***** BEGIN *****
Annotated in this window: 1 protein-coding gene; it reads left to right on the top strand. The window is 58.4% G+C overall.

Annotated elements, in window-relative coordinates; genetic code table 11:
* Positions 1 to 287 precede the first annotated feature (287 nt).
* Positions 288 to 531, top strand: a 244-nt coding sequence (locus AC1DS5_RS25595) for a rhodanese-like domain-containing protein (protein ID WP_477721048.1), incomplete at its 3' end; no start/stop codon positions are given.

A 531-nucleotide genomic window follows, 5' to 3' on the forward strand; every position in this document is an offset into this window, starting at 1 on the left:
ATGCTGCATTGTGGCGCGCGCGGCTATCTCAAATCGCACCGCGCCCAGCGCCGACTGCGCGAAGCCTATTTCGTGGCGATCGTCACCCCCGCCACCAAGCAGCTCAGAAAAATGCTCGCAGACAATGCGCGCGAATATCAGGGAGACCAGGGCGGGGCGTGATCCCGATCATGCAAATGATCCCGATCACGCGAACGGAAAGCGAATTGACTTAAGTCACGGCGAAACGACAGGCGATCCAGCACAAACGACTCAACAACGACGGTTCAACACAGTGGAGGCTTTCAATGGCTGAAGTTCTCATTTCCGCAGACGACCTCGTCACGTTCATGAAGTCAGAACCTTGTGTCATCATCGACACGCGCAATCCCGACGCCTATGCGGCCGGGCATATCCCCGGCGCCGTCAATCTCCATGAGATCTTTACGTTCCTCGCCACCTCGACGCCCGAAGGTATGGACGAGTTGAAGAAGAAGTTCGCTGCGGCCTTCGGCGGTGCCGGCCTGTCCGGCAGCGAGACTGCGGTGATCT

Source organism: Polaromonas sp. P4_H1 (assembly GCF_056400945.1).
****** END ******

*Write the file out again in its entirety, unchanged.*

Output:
Annotated in this window: 1 protein-coding gene; it reads left to right on the top strand. The window is 58.4% G+C overall.

Annotated elements, in window-relative coordinates; genetic code table 11:
* Positions 1 to 287 precede the first annotated feature (287 nt).
* Positions 288 to 531, top strand: a 244-nt coding sequence (locus AC1DS5_RS25595) for a rhodanese-like domain-containing protein (protein ID WP_477721048.1), incomplete at its 3' end; no start/stop codon positions are given.

A 531-nucleotide genomic window follows, 5' to 3' on the forward strand; every position in this document is an offset into this window, starting at 1 on the left:
ATGCTGCATTGTGGCGCGCGCGGCTATCTCAAATCGCACCGCGCCCAGCGCCGACTGCGCGAAGCCTATTTCGTGGCGATCGTCACCCCCGCCACCAAGCAGCTCAGAAAAATGCTCGCAGACAATGCGCGCGAATATCAGGGAGACCAGGGCGGGGCGTGATCCCGATCATGCAAATGATCCCGATCACGCGAACGGAAAGCGAATTGACTTAAGTCACGGCGAAACGACAGGCGATCCAGCACAAACGACTCAACAACGACGGTTCAACACAGTGGAGGCTTTCAATGGCTGAAGTTCTCATTTCCGCAGACGACCTCGTCACGTTCATGAAGTCAGAACCTTGTGTCATCATCGACACGCGCAATCCCGACGCCTATGCGGCCGGGCATATCCCCGGCGCCGTCAATCTCCATGAGATCTTTACGTTCCTCGCCACCTCGACGCCCGAAGGTATGGACGAGTTGAAGAAGAAGTTCGCTGCGGCCTTCGGCGGTGCCGGCCTGTCCGGCAGCGAGACTGCGGTGATCT

Source organism: Polaromonas sp. P4_H1 (assembly GCF_056400945.1).